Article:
Welcome to my Shadows over Innistrad Constructed Set Review! I do things a little differently than in the Limited review:
I evaluate the cards that have a shot at seeing play in Constructed. Sorry, Cathar’s Companion, you’re in the doghouse when it comes to Constructed. Sometimes I leave a card off that ends up seeing play, but I try and cast a wide net.
I try and talk about non-Standard formats if something seems applicable. For example, Insolent Neonate seems best-suited for Modern, so I’ll bring that up when I get to it. If I don’t mention a specific format, assume I’m talking about Standard.
The ratings scale is slightly different as well. I will have to change it next set to factor in Jace, Unraveler of Secrets, but for now it stands. There’s an argument for Jace, the Living Guildpact to be a 1.0, but 1.0 is the only rating that’s remained unchanged since Riki Hayashi first wrote the description 7 years ago and Jace could have seen play, even though it didn’t.
5.0: Multi-format all-star. (Jace, the Mind Sculptor. Tarmogoyf. Snapcaster Mage.)
4.0: Format staple. (Jace, Vryn’s Prodigy. Collected Company. Remand.)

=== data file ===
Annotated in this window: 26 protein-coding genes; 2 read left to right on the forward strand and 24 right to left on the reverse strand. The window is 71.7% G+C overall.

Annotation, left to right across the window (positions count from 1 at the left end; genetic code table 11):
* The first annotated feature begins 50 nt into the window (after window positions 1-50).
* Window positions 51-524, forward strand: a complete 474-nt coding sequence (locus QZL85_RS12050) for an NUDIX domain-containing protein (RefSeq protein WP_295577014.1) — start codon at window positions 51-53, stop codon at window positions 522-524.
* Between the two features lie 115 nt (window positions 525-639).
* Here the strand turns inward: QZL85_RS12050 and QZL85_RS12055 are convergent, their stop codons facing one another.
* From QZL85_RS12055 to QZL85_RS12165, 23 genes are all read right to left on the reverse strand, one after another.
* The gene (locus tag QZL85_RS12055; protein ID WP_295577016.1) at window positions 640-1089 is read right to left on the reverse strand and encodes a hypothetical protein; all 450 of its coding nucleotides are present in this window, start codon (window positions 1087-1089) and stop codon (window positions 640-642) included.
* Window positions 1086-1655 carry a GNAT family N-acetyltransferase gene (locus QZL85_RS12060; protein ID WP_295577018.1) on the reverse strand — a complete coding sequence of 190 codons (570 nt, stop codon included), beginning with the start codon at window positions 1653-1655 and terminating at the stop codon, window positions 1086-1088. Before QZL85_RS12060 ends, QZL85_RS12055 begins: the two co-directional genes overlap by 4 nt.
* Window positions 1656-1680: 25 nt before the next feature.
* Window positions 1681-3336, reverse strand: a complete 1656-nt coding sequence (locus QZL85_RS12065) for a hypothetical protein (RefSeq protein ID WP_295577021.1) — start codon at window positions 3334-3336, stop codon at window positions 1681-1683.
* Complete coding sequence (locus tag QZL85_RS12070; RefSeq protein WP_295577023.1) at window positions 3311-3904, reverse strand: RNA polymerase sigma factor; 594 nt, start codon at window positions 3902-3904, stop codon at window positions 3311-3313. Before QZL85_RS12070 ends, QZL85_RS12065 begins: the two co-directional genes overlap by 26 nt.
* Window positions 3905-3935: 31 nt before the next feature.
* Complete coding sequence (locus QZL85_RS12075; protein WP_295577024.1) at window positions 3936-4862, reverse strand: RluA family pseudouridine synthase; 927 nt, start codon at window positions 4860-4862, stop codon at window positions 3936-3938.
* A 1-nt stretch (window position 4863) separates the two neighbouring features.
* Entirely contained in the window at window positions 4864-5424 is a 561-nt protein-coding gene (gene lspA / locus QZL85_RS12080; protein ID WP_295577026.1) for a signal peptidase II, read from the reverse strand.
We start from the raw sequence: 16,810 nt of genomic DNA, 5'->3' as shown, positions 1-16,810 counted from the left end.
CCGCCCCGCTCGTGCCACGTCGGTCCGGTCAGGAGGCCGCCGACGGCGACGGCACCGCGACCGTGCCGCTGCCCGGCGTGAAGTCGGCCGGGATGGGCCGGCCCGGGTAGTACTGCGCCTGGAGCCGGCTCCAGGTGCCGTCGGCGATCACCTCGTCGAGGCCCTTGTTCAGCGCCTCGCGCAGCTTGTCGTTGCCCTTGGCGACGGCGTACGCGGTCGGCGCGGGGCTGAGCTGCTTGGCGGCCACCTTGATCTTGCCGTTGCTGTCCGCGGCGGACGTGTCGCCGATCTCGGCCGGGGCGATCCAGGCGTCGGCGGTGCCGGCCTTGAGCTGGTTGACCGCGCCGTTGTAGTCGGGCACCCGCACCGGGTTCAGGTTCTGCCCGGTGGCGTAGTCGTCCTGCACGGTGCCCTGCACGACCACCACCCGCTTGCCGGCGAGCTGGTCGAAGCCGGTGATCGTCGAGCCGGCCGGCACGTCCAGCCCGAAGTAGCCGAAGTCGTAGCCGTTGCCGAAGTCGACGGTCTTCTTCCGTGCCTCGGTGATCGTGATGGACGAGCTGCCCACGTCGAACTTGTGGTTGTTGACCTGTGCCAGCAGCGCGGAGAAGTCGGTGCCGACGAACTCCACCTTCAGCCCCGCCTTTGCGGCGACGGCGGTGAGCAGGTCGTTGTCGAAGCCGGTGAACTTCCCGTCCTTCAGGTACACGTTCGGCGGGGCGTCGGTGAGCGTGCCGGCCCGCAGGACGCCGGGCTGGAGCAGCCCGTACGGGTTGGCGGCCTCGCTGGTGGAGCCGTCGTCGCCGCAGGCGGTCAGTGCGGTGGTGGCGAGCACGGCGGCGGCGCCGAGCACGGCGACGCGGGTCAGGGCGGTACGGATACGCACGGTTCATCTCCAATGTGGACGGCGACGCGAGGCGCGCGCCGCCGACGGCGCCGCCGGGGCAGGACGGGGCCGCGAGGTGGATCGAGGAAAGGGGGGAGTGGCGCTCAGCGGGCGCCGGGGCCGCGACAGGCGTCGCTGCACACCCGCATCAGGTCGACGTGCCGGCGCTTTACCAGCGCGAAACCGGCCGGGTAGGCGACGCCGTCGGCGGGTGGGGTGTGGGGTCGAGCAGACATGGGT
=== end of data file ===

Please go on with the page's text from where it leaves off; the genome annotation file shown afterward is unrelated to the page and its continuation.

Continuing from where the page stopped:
3.5: Good in multiple archetypes and formats, but not a staple. (Jace Beleren. Radiant Flames. Shambling Vent.)
3.0: Archetype staple. (Jace, Architect of Thought. Zulaport Cutthroat. Explosive Vegetation.)
2.5: Role-player in some decks, but not quite a staple. (Jace, Memory Adept. Anticipate. Transgress the Mind.)
2.0: Niche card. Sideboard or currently unknown archetype. (Jace, the Living Guildpact. Naturalize. Duress.) Bear in mind that many cards fall into this category, although an explanation is obviously important.
1.0: It has seen play once. (One with Nothing). (I believe it was tech vs. Owling Mine, although fairly suspicious tech at that.)
A 3-mana 4/4 trample hexproof would be incredible, and this is close enough in the most dedicated delirium decks once you hit turn 5 or 6. The main concern is that it usually isn’t that on turn 3, at least without playing cards like Vessel of Nascency. Still, this is a good payoff for going deep on delirium, and worse comes to worst, it can help you get there with the activated ability.